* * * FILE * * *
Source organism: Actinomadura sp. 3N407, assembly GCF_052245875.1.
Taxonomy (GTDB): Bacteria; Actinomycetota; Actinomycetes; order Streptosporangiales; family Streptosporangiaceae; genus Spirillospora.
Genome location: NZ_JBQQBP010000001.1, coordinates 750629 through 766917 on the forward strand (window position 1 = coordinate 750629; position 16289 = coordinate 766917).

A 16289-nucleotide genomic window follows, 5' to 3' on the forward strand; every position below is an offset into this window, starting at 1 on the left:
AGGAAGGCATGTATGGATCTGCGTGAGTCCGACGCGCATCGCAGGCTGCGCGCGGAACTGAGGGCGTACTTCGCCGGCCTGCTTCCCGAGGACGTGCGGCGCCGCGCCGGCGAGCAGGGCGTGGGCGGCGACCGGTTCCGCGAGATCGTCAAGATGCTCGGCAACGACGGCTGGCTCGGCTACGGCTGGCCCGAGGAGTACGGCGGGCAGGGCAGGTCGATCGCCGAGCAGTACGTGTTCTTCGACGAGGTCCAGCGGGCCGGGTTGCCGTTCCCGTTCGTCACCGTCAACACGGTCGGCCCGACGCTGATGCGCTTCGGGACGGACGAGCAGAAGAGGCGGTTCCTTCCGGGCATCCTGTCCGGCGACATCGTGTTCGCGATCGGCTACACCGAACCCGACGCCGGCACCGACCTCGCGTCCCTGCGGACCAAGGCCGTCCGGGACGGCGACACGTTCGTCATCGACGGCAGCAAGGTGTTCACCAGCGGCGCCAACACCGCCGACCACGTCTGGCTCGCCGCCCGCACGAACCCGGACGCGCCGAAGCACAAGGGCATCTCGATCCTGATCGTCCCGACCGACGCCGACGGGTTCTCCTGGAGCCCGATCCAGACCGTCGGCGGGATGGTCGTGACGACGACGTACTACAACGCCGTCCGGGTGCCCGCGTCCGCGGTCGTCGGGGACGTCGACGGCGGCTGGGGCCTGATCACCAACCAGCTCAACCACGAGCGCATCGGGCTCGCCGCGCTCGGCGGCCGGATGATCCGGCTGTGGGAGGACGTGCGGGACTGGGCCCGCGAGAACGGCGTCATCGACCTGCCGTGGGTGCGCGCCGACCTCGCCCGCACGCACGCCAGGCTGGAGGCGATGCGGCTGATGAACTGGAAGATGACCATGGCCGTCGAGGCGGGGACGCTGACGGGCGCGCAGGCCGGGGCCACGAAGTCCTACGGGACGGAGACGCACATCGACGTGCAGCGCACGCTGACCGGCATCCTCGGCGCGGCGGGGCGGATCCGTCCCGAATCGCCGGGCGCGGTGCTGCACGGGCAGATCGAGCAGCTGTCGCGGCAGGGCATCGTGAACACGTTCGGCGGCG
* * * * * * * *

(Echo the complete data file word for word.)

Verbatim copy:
Source organism: Actinomadura sp. 3N407, assembly GCF_052245875.1.
Taxonomy (GTDB): Bacteria; Actinomycetota; Actinomycetes; order Streptosporangiales; family Streptosporangiaceae; genus Spirillospora.
Genome location: NZ_JBQQBP010000001.1, coordinates 750629 through 766917 on the forward strand (window position 1 = coordinate 750629; position 16289 = coordinate 766917).

A 16289-nucleotide genomic window follows, 5' to 3' on the forward strand; every position below is an offset into this window, starting at 1 on the left:
AGGAAGGCATGTATGGATCTGCGTGAGTCCGACGCGCATCGCAGGCTGCGCGCGGAACTGAGGGCGTACTTCGCCGGCCTGCTTCCCGAGGACGTGCGGCGCCGCGCCGGCGAGCAGGGCGTGGGCGGCGACCGGTTCCGCGAGATCGTCAAGATGCTCGGCAACGACGGCTGGCTCGGCTACGGCTGGCCCGAGGAGTACGGCGGGCAGGGCAGGTCGATCGCCGAGCAGTACGTGTTCTTCGACGAGGTCCAGCGGGCCGGGTTGCCGTTCCCGTTCGTCACCGTCAACACGGTCGGCCCGACGCTGATGCGCTTCGGGACGGACGAGCAGAAGAGGCGGTTCCTTCCGGGCATCCTGTCCGGCGACATCGTGTTCGCGATCGGCTACACCGAACCCGACGCCGGCACCGACCTCGCGTCCCTGCGGACCAAGGCCGTCCGGGACGGCGACACGTTCGTCATCGACGGCAGCAAGGTGTTCACCAGCGGCGCCAACACCGCCGACCACGTCTGGCTCGCCGCCCGCACGAACCCGGACGCGCCGAAGCACAAGGGCATCTCGATCCTGATCGTCCCGACCGACGCCGACGGGTTCTCCTGGAGCCCGATCCAGACCGTCGGCGGGATGGTCGTGACGACGACGTACTACAACGCCGTCCGGGTGCCCGCGTCCGCGGTCGTCGGGGACGTCGACGGCGGCTGGGGCCTGATCACCAACCAGCTCAACCACGAGCGCATCGGGCTCGCCGCGCTCGGCGGCCGGATGATCCGGCTGTGGGAGGACGTGCGGGACTGGGCCCGCGAGAACGGCGTCATCGACCTGCCGTGGGTGCGCGCCGACCTCGCCCGCACGCACGCCAGGCTGGAGGCGATGCGGCTGATGAACTGGAAGATGACCATGGCCGTCGAGGCGGGGACGCTGACGGGCGCGCAGGCCGGGGCCACGAAGTCCTACGGGACGGAGACGCACATCGACGTGCAGCGCACGCTGACCGGCATCCTCGGCGCGGCGGGGCGGATCCGTCCCGAATCGCCGGGCGCGGTGCTGCACGGGCAGATCGAGCAGCTGTCGCGGCAGGGCATCGTGAACACGTTCGGCGGCG